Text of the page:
The U.S. National Transportation Safety Board (NTSB) this week released its report for its investigation of the November 10, 2021, fire aboard the fishing vessel Blue Dragon.
No injuries or fatalities were reported in connection with the fire, but the incident resulted in more than $500,000 in damages to the vessel.
The Blue Dragon was underway in the North Pacific Ocean conducting longline fishing operations when the vessel caught fire. The six crewmembers and a National Marine Fisheries Service (NMFS) observer unsuccessfully attempted to fight the fire and were forced to abandon ship to be rescued by a Good Samaritan vessel. The Blue Dragon was later towed to San Pedro, California.
The Blue Dragon departed Honolulu, Hawaii, to fish for swordfish and tuna on October 25, 2021. Weeks later, on Nov. 9, the NMFS observer discovered a fire in the wheelhouse under the console while the crew were preparing to retrieve fishing gear. While the crew was attempting to fight the fire, the NMFS observer and a deckhand retrieved the 10-person life raft and the vessel’s EPIRB from above the wheelhouse. The NMFS observer used his satellite emergency notification device (SEND) to send an SOS along with a text that said “fire.” He also manually activated the vessel’s EPIRB and his personal locator beacon.
NTSB concluded that the actions of the observer and deckhand contributed to the survival of the crew by retrieving the EPIRB and life raft before they caught fire. The observer’s activation of the vessel’s EPIRB and use of his NMFS-issued personal emergency communications equipment also contributed to the crew’s timely rescue, since the equipment transmitted the crew’s location.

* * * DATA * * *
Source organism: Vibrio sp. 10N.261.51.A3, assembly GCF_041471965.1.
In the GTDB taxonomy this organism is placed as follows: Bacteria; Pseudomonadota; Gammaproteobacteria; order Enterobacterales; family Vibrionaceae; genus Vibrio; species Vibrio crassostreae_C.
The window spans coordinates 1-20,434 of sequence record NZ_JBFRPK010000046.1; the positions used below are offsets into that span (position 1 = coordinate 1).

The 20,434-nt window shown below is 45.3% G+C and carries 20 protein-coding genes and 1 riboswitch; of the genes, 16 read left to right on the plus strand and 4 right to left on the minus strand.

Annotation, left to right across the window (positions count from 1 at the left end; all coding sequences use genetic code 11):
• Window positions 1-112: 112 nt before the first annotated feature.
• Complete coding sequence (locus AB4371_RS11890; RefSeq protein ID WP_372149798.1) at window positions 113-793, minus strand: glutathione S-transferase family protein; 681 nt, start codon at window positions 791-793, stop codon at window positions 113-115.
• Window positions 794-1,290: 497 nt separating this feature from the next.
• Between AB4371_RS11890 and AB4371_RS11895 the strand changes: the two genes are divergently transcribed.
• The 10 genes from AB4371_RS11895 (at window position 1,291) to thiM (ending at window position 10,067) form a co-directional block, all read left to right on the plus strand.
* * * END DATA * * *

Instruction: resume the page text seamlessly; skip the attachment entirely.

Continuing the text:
The NTSB determined the probable cause of the fire aboard the Blue Dragon was from an unknown source, likely electrical in nature, which ignited the wooden wheelhouse console. Contributing to the extent of the fire damage was the substantial use of combustible materials in the joinery, outfitting, and furnishings in the wheelhouse and accommodation spaces.
The NTSB previously issued a safety recommendation to the U.S. Coast Guard to require the use of personal locator beacons to enhance chances of survival following the sinking of the cargo vessel El Faro in 2015 with the loss of all 33 crewmembers. NTSB reiterated the recommendation after the fishing vessel Scandies Rose sank off Sutwik Island, Alaska in 2019. Two of the vessel’s crewmembers were rescued; the other five crewmembers were never found.
NTSB concluded that personal locator beacons would aid in search and rescue operations by providing continuously updated and correct coordinates of crewmembers’ locations. The recommendation remains open.
Improving fishing vessel safety remains a priority for the NTSB and it is an issue on the NTSB’s 2021-2022 Most Wanted List of Transportation Safety Improvements. The NTSB advocates for new standards to address—and periodically reassess—intact stability, subdivision, and watertight integrity in commercial fishing vessels up to 79 feet long as well as personal locator beacons for crew.
NTSB identified two lessons learned from this investigation:
- Substandard electrical installation and outfitting—including bare wires, unsecured wire nuts, overloaded circuits, loose wiring, and household wiring not designed for marine use—is a common cause of shipboard/vessel electrical fires. Additionally, batteries have been identified as ignition sources of fires in multiple modes of transportation. Vessel operators should ensure electrical systems are adequately designed, installed, and maintained in accordance with established marine standards to prevent fires.
- Personal locator beacons helped validate the position of the vessel’s emergency position indicating radio beacon, and a SEND helped responders identify the nature of the emergency. Vessel owners and operators can enhance the safety of their crews by equipping their vessels and crews with these additional satellite technologies to supplement EPIRBs.
The accident investigation is detailed in Marine Investigation Report 22/20.
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